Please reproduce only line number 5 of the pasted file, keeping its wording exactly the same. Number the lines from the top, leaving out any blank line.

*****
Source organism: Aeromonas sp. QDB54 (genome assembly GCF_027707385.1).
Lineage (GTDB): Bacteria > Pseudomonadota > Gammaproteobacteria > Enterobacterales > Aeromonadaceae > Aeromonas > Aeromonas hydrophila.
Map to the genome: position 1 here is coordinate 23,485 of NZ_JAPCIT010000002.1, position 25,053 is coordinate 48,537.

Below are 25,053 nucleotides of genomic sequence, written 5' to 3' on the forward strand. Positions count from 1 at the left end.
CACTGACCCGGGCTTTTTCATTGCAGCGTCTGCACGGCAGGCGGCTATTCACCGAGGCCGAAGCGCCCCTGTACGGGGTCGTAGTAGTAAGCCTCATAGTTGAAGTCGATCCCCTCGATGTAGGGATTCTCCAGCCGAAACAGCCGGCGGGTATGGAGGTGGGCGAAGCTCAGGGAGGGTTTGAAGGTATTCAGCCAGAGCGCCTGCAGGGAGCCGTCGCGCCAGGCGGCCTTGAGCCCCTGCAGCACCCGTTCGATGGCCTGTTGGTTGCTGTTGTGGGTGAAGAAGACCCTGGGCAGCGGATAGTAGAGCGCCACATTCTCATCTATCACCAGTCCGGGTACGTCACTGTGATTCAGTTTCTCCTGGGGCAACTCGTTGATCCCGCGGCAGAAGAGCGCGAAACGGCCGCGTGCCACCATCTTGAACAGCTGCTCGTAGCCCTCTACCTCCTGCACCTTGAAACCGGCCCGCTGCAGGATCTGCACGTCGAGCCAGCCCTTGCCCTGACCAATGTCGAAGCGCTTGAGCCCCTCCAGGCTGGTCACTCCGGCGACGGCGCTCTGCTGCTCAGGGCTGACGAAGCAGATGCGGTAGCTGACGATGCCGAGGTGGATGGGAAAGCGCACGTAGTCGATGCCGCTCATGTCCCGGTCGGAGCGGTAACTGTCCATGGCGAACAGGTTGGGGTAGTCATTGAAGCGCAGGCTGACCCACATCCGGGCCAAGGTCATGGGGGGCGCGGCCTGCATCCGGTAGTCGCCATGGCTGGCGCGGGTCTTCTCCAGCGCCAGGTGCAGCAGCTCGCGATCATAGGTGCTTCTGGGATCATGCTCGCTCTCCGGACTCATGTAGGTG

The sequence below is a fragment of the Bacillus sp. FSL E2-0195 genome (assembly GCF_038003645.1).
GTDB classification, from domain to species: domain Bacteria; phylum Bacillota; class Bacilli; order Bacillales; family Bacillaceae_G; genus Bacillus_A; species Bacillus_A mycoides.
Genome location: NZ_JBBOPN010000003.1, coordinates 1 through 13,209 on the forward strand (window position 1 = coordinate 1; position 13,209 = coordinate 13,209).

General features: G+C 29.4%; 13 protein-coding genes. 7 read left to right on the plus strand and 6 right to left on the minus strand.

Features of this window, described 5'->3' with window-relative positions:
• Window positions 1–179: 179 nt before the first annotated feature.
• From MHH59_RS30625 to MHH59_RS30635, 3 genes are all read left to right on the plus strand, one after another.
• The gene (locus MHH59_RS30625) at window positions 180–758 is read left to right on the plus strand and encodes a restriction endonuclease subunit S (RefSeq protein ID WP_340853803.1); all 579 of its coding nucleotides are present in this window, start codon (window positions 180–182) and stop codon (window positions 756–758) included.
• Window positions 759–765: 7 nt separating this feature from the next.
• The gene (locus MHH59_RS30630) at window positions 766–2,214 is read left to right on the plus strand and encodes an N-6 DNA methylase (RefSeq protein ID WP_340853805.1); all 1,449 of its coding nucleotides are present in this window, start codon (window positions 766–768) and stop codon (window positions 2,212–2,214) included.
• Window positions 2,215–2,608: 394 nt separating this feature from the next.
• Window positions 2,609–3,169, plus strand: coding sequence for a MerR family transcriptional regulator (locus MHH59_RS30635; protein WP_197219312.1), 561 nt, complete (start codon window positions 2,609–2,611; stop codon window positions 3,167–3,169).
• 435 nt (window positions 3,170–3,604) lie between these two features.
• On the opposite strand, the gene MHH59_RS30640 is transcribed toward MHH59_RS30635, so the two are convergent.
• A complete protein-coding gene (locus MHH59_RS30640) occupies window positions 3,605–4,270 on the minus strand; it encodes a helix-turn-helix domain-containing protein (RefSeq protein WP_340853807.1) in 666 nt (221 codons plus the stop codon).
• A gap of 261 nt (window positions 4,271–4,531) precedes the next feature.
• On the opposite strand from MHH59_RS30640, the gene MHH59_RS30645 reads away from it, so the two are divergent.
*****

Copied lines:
CACTGACCCGGGCTTTTTCATTGCAGCGTCTGCACGGCAGGCGGCTATTCACCGAGGCCGAAGCGCCCCTGTACGGGGTCGTAGTAGTAAGCCTCATAGTTGAAGTCGATCCCCTCGATGTAGGGATTCTCCAGCCGAAACAGCCGGCGGGTATGGAGGTGGGCGAAGCTCAGGGAGGGTTTGAAGGTATTCAGCCAGAGCGCCTGCAGGGAGCCGTCGCGCCAGGCGGCCTTGAGCCCCTGCAGCACCCGTTCGATGGCCTGTTGGTTGCTGTTGTGGGTGAAGAAGACCCTGGGCAGCGGATAGTAGAGCGCCACATTCTCATCTATCACCAGTCCGGGTACGTCACTGTGATTCAGTTTCTCCTGGGGCAACTCGTTGATCCCGCGGCAGAAGAGCGCGAAACGGCCGCGTGCCACCATCTTGAACAGCTGCTCGTAGCCCTCTACCTCCTGCACCTTGAAACCGGCCCGCTGCAGGATCTGCACGTCGAGCCAGCCCTTGCCCTGACCAATGTCGAAGCGCTTGAGCCCCTCCAGGCTGGTCACTCCGGCGACGGCGCTCTGCTGCTCAGGGCTGACGAAGCAGATGCGGTAGCTGACGATGCCGAGGTGGATGGGAAAGCGCACGTAGTCGATGCCGCTCATGTCCCGGTCGGAGCGGTAACTGTCCATGGCGAACAGGTTGGGGTAGTCATTGAAGCGCAGGCTGACCCACATCCGGGCCAAGGTCATGGGGGGCGCGGCCTGCATCCGGTAGTCGCCATGGCTGGCGCGGGTCTTCTCCAGCGCCAGGTGCAGCAGCTCGCGATCATAGGTGCTTCTGGGATCATGCTCGCTCTCCGGACTCATGTAGGTG